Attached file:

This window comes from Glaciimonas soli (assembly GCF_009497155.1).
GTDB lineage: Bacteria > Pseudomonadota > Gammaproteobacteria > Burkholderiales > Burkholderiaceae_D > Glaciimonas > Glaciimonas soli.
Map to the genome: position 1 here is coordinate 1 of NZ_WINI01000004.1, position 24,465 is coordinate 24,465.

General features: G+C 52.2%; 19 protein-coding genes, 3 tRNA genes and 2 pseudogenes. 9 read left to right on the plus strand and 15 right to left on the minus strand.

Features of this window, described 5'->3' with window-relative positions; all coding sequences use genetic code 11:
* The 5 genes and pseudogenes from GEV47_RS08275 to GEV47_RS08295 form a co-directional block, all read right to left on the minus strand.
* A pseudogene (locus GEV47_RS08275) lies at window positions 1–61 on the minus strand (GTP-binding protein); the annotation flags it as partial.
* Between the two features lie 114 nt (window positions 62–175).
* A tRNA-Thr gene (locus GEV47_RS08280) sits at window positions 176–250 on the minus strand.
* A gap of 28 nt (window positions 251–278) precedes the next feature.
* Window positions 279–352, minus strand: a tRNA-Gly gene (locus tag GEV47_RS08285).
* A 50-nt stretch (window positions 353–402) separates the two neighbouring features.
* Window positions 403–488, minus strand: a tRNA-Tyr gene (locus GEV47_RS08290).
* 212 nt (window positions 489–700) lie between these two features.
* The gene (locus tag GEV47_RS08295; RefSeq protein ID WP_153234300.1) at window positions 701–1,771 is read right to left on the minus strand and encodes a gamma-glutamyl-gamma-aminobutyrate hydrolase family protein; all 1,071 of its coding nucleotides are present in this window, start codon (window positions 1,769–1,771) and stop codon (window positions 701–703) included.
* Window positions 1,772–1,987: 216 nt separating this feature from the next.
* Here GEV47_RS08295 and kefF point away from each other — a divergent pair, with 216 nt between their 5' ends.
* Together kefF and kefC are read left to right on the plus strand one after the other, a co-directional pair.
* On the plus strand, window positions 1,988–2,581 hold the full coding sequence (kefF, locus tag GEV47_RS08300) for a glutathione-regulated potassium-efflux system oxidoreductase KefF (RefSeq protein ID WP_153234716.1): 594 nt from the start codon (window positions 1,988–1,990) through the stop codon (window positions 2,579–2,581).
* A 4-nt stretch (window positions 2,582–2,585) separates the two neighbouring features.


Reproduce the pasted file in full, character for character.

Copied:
This window comes from Glaciimonas soli (assembly GCF_009497155.1).
GTDB lineage: Bacteria > Pseudomonadota > Gammaproteobacteria > Burkholderiales > Burkholderiaceae_D > Glaciimonas > Glaciimonas soli.
Map to the genome: position 1 here is coordinate 1 of NZ_WINI01000004.1, position 24,465 is coordinate 24,465.

General features: G+C 52.2%; 19 protein-coding genes, 3 tRNA genes and 2 pseudogenes. 9 read left to right on the plus strand and 15 right to left on the minus strand.

Features of this window, described 5'->3' with window-relative positions; all coding sequences use genetic code 11:
* The 5 genes and pseudogenes from GEV47_RS08275 to GEV47_RS08295 form a co-directional block, all read right to left on the minus strand.
* A pseudogene (locus GEV47_RS08275) lies at window positions 1–61 on the minus strand (GTP-binding protein); the annotation flags it as partial.
* Between the two features lie 114 nt (window positions 62–175).
* A tRNA-Thr gene (locus GEV47_RS08280) sits at window positions 176–250 on the minus strand.
* A gap of 28 nt (window positions 251–278) precedes the next feature.
* Window positions 279–352, minus strand: a tRNA-Gly gene (locus tag GEV47_RS08285).
* A 50-nt stretch (window positions 353–402) separates the two neighbouring features.
* Window positions 403–488, minus strand: a tRNA-Tyr gene (locus GEV47_RS08290).
* 212 nt (window positions 489–700) lie between these two features.
* The gene (locus tag GEV47_RS08295; RefSeq protein ID WP_153234300.1) at window positions 701–1,771 is read right to left on the minus strand and encodes a gamma-glutamyl-gamma-aminobutyrate hydrolase family protein; all 1,071 of its coding nucleotides are present in this window, start codon (window positions 1,769–1,771) and stop codon (window positions 701–703) included.
* Window positions 1,772–1,987: 216 nt separating this feature from the next.
* Here GEV47_RS08295 and kefF point away from each other — a divergent pair, with 216 nt between their 5' ends.
* Together kefF and kefC are read left to right on the plus strand one after the other, a co-directional pair.
* On the plus strand, window positions 1,988–2,581 hold the full coding sequence (kefF, locus tag GEV47_RS08300) for a glutathione-regulated potassium-efflux system oxidoreductase KefF (RefSeq protein ID WP_153234716.1): 594 nt from the start codon (window positions 1,988–1,990) through the stop codon (window positions 2,579–2,581).
* A 4-nt stretch (window positions 2,582–2,585) separates the two neighbouring features.